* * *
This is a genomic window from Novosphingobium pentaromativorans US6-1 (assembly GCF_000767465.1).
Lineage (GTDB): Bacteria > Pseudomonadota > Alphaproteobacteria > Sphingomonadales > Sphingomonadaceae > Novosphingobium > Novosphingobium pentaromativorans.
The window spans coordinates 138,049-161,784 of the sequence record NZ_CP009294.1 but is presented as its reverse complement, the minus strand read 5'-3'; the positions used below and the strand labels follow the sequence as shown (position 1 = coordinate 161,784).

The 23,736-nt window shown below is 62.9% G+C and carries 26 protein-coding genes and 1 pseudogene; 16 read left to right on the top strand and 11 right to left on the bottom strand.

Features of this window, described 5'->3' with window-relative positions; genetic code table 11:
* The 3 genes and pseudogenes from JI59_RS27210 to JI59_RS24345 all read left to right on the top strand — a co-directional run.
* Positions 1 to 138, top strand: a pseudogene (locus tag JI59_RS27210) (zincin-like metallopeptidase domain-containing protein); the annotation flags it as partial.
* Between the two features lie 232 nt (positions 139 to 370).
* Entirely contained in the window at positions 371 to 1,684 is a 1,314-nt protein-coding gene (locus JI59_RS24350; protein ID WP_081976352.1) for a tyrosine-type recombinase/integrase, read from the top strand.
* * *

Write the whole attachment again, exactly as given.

This is a genomic window from Novosphingobium pentaromativorans US6-1 (assembly GCF_000767465.1).
Lineage (GTDB): Bacteria > Pseudomonadota > Alphaproteobacteria > Sphingomonadales > Sphingomonadaceae > Novosphingobium > Novosphingobium pentaromativorans.
The window spans coordinates 138,049-161,784 of the sequence record NZ_CP009294.1 but is presented as its reverse complement, the minus strand read 5'-3'; the positions used below and the strand labels follow the sequence as shown (position 1 = coordinate 161,784).

The 23,736-nt window shown below is 62.9% G+C and carries 26 protein-coding genes and 1 pseudogene; 16 read left to right on the top strand and 11 right to left on the bottom strand.

Features of this window, described 5'->3' with window-relative positions; genetic code table 11:
* The 3 genes and pseudogenes from JI59_RS27210 to JI59_RS24345 all read left to right on the top strand — a co-directional run.
* Positions 1 to 138, top strand: a pseudogene (locus tag JI59_RS27210) (zincin-like metallopeptidase domain-containing protein); the annotation flags it as partial.
* Between the two features lie 232 nt (positions 139 to 370).
* Entirely contained in the window at positions 371 to 1,684 is a 1,314-nt protein-coding gene (locus JI59_RS24350; protein ID WP_081976352.1) for a tyrosine-type recombinase/integrase, read from the top strand.